Well before cannabis businesses win a license application, they need to have traditional business plans outlining how they’ll run the company. While this obviously includes things like the property, the building, products and inventory, it also includes a lot of things that are often overlooked: things like payroll, human resources and employee management.
Before a cannabis company should even hire their first employee, they need to have a few thing squared away. The timeframe and order of operations will differ for every business and every state, but there are a number of things to consider like workers comp, employee training, handbooks and of course, everyone’s favorite topic: insurance. There’s crop insurance, general liability insurance, unemployment insurance, workers comp insurance and more. Working with the right brokers, not breaking the bank and understanding what you need and when can be crucial to keeping the doors open.
Ahead of the Cannabis Quality Conference, we sit down with Nick Murer, the founder of WECO, to ask him some questions about what businesses need to know and when. Nick will be available at the event in New Jersey this October 17 and 18 during our “Ask the Expert Roundtables” to answer these questions and much more.
Cannabis Industry Journal: Does a company need to have workers comp and unemployment insurance before they’re licensed?
Nick Murer: They don’t need to have it figured out before they’re licensed, but they should want to have a strategy in place as they’re going through the process, knowing what they need to accomplish. There are some cases where states may require insurance upfront in the licensing process, but not always. It is however required before a business opens their doors, and absolutely necessary to have insurance before staffing and their first employees comes on board.
CIJ: What types of insurance should companies look into as they’re submitting our license application?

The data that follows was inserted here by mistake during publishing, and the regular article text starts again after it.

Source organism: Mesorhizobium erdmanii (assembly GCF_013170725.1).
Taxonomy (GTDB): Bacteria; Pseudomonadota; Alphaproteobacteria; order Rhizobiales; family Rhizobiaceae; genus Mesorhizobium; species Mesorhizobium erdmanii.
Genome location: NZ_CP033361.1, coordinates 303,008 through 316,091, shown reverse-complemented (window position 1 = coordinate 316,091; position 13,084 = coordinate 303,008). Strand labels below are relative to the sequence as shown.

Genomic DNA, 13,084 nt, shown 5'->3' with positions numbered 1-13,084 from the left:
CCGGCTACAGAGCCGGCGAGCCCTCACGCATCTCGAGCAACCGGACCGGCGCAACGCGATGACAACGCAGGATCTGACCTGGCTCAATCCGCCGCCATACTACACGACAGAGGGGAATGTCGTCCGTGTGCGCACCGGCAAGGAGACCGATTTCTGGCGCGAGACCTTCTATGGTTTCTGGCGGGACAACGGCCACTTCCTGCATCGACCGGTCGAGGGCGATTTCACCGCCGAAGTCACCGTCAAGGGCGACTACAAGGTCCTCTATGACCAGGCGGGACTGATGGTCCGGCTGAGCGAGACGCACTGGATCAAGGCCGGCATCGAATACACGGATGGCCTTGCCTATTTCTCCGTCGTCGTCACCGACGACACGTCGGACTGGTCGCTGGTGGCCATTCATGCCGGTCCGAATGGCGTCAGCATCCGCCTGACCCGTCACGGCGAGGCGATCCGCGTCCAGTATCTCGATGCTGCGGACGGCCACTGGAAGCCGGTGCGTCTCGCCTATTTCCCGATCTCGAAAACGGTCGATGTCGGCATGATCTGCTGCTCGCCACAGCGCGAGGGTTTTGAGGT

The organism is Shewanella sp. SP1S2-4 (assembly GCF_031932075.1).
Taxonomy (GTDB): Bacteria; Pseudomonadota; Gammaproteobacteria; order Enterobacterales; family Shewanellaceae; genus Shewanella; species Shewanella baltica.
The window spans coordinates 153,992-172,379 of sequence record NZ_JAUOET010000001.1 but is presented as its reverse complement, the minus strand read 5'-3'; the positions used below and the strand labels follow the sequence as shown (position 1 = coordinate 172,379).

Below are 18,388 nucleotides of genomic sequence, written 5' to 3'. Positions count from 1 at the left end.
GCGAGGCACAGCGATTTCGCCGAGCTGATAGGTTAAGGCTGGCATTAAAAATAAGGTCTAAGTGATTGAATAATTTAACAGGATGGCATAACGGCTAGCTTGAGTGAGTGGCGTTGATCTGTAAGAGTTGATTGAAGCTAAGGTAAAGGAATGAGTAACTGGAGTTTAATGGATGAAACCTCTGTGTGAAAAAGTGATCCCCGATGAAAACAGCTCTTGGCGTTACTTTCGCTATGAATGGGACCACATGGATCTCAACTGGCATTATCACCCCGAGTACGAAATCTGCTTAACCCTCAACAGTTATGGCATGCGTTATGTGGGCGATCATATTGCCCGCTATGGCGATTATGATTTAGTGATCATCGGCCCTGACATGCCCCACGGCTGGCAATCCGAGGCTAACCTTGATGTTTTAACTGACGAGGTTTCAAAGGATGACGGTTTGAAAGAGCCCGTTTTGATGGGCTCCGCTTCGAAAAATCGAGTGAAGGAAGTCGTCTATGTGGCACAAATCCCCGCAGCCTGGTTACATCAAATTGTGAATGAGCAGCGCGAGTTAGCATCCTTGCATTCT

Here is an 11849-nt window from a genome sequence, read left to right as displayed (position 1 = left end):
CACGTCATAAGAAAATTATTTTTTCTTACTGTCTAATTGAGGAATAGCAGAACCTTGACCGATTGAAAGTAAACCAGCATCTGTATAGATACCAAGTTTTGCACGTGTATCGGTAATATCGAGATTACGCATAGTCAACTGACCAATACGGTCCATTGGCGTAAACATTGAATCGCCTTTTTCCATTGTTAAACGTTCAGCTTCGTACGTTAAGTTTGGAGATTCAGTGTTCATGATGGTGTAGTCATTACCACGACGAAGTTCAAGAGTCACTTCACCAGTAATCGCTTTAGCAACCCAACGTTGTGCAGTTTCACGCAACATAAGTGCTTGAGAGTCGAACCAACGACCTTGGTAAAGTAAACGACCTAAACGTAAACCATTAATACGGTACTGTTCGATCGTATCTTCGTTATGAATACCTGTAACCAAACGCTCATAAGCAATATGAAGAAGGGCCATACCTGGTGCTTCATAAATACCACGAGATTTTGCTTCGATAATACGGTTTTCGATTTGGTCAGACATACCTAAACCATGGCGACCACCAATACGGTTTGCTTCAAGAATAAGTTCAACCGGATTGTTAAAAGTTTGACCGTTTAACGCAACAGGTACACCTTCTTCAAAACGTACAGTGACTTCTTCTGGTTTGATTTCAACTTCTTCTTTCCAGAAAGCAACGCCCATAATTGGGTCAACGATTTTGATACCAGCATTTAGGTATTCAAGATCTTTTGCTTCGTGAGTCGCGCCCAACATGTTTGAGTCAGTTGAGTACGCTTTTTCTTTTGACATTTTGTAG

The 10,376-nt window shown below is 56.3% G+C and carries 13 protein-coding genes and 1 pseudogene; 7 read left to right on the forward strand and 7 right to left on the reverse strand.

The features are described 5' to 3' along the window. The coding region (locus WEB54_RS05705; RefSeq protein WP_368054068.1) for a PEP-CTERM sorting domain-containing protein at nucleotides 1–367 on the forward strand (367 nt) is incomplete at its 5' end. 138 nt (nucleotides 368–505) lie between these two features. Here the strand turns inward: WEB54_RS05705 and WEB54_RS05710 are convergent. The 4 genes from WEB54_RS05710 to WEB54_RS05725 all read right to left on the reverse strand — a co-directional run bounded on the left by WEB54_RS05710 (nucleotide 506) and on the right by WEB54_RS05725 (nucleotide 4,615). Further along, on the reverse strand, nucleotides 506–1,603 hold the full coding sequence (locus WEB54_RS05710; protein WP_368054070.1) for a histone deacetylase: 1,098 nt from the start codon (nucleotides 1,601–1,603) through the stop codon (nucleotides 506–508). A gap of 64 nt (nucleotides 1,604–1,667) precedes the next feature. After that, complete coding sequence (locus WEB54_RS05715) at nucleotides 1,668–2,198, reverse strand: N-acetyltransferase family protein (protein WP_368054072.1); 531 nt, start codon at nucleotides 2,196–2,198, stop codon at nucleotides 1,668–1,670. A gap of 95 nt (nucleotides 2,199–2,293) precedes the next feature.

Nick: As you’re submitting your license application, you should have it figured out or at least speak with a broker about your options. You probably don’t have it yet, since you’re not an entity, but you’ll need general liability insurance, and if you’re a grower, you should have crop insurance too. Prior to opening, you should have your workers comp insurance, unemployment insurance, FICA, SUTA and FUTA figured out with the state. Prior to licensing, you need to make sure you are working with the right insurance broker and managing the cost aspect. We can help with that; we work with a couple of great brokers that are industry-specific. As folks go through the licensing process, it’s important to work with people like us that have the right resources and the right tools to provide that necessary support.
Nick Murer will be available at the CQC in New Jersey, October 16-18 to answer questions and provide a resource for new and existing businessesDuring the application process, you need to be aware of insurance and the options that are available, as well as what’s required, but you might not need to have all of those in place. It’s different for every state.
CIJ: What important parts of human resources and employee management should companies have figured out before they get licensed?
Nick: I think the first area they need to start with is making sure they have their workers comp set up, their GL [general liability insurance] set up, I think they should have their employee handbook figured out, their onboarding procedures, their strategies for discontinuing employment figured out prior to bringing them on. Where we come in and assist with that is making sure that these businesses are properly set up with the state to handle workers comp, unemployment insurance, their FICA, FUTA and SUTA, social security taxes, healthcare benefits and being able to deploy all of that within thirty days properly. We work with a lot of clients making sure they have their onboarding programs fully figured out before they take that leap.
CIJ: As cannabis companies get licensed and begin operating, what are some often overlooked HR functions?
Nick: I think the number one area they need to understand in their hiring process prior to bringing people on is really having a thorough, compliant handbook that they’ve also participated in, and have worked towards creating a better document so when these employees come on they know the expectations and the standards that need to be met in order to be a successful member of the team. I think their employment onboarding practices need to be dialed in where they understand what is going on between the onboarding, timing, the documentation needed all before effective start date to stay in compliance. Understanding labor compliance and being able to understand how you properly onboard and offboard an employee is a really critical part. Where we like to come in and assist our clients is helping train managers and being their resource. Everyone works with humans and there are always unforeseen problems that arise We’re in the people business and there will be people problems and mitigating those should be everyone’s number one priority. The more we can help protect cannabis businesses, the less risk they bring to their own company, people and the industry.